Aussie Lambs’ Backsides Get a Break?
Regular readers know that mulesing is a process whereby sheep farmers in Australia turn lambs upside-down and cut off the skin and flesh on their rumps with a pair of gardening shears and without any pain relief. Now there are reports that Australian Wool Innovation (AWI), in response to PETA’s campaign to end mulesing, has developed another new mulesing alternative, but being hopeful of progress by AWI is something that makes me nervous to no end.
This alternative is an injection that smoothes out the animals’ skin (when it’s all full of folds, maggots can hatch and eat the sheep alive). The injection is not perfect—the animals are still stressed out from being handled—but it seems relatively painless, which is a huge step forward in embracing the concept that less pain doesn’t equal no pain).
We won’t break out the champagne yet. In 2004, AWI agreed to end mulesing by 2010, but they’ve been dragging their heels disgracefully. Then they developed a different (but still very painful) type of skin-removal technique called “clip mulesing,” in which big clips are clamped onto lambs’ bottoms so tightly that the flesh dies and falls off, and called it “humane.” Rotting, dying skin. Ewe.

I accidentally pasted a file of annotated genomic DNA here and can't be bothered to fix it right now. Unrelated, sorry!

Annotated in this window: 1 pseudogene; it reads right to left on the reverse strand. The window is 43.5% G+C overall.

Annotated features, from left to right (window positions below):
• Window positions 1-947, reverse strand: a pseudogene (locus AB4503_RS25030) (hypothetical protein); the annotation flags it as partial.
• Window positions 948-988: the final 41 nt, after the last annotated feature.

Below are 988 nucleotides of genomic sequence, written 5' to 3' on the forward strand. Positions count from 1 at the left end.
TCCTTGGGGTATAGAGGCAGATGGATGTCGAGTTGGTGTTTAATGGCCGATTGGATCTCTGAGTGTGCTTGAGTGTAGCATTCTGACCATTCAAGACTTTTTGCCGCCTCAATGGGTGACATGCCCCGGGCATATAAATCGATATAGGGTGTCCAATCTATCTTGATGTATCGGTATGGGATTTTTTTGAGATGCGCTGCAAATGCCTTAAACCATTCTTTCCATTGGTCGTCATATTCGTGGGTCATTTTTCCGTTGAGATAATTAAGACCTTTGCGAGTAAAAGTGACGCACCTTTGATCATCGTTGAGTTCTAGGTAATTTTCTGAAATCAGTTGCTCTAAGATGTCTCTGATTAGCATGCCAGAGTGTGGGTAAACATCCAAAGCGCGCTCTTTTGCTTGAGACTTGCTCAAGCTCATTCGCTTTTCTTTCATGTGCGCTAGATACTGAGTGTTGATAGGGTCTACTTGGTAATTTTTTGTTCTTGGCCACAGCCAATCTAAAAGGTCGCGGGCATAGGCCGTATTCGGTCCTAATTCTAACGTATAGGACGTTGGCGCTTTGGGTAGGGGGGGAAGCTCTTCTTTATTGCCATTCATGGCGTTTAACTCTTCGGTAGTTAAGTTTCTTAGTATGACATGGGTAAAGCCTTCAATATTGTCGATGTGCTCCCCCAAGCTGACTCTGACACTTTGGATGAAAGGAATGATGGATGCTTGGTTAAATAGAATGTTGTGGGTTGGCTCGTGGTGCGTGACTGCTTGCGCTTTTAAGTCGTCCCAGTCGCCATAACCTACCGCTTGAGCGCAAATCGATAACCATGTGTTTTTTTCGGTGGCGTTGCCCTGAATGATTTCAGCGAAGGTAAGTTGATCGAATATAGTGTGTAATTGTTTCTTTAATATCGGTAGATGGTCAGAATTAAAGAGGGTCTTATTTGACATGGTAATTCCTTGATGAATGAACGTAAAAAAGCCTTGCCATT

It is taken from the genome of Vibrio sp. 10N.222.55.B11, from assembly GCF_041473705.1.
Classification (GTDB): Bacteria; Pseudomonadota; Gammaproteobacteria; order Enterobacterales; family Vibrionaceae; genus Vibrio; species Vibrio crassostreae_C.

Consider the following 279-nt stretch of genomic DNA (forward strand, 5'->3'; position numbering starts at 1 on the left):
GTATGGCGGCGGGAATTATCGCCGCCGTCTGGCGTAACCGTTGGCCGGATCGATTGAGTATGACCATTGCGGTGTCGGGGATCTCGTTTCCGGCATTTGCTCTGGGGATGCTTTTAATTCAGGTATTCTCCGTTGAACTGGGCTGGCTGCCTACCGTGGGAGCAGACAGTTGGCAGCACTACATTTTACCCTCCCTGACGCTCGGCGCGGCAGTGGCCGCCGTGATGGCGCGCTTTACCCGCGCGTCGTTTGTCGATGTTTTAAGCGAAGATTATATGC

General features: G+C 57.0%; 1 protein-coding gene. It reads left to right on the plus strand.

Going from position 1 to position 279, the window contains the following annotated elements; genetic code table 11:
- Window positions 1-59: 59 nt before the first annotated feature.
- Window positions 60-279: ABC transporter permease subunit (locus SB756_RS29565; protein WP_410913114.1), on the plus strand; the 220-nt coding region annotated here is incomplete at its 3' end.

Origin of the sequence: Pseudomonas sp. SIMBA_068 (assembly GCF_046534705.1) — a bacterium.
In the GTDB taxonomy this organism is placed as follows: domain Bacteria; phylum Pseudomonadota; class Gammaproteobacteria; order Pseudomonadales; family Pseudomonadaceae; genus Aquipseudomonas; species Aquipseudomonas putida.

So we raised a ruckus in the clothing retail industry, causing companies like H&M, Perry Ellis, and Adidas to reject all wool from mulesed lambs (including those mulesed using the hideous clips).
The injection, however, just might be a most-welcome forward movement for all those Aussie lambs.
Written by Matt Prescott
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